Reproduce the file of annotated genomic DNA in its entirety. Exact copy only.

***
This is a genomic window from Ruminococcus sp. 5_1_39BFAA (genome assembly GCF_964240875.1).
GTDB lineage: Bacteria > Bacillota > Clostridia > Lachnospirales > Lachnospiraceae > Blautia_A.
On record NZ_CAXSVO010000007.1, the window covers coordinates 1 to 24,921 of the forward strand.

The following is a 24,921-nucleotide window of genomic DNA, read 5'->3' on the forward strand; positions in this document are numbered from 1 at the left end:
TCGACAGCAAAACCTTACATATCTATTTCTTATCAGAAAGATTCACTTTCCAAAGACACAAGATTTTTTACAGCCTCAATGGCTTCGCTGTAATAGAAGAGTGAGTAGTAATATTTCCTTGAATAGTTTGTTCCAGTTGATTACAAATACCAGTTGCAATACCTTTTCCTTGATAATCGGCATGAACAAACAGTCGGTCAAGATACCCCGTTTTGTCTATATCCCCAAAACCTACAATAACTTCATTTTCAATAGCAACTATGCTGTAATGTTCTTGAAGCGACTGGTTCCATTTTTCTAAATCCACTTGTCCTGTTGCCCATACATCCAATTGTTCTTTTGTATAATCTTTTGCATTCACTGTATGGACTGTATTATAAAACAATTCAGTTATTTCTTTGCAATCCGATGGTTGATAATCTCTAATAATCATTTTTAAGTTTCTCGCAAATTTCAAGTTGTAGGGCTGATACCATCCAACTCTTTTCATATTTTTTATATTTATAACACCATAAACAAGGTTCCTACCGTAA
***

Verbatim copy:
This is a genomic window from Ruminococcus sp. 5_1_39BFAA (genome assembly GCF_964240875.1).
GTDB lineage: Bacteria > Bacillota > Clostridia > Lachnospirales > Lachnospiraceae > Blautia_A.
On record NZ_CAXSVO010000007.1, the window covers coordinates 1 to 24,921 of the forward strand.

The following is a 24,921-nucleotide window of genomic DNA, read 5'->3' on the forward strand; positions in this document are numbered from 1 at the left end:
TCGACAGCAAAACCTTACATATCTATTTCTTATCAGAAAGATTCACTTTCCAAAGACACAAGATTTTTTACAGCCTCAATGGCTTCGCTGTAATAGAAGAGTGAGTAGTAATATTTCCTTGAATAGTTTGTTCCAGTTGATTACAAATACCAGTTGCAATACCTTTTCCTTGATAATCGGCATGAACAAACAGTCGGTCAAGATACCCCGTTTTGTCTATATCCCCAAAACCTACAATAACTTCATTTTCAATAGCAACTATGCTGTAATGTTCTTGAAGCGACTGGTTCCATTTTTCTAAATCCACTTGTCCTGTTGCCCATACATCCAATTGTTCTTTTGTATAATCTTTTGCATTCACTGTATGGACTGTATTATAAAACAATTCAGTTATTTCTTTGCAATCCGATGGTTGATAATCTCTAATAATCATTTTTAAGTTTCTCGCAAATTTCAAGTTGTAGGGCTGATACCATCCAACTCTTTTCATATTTTTTATATTTATAACACCATAAACAAGGTTCCTACCGTAA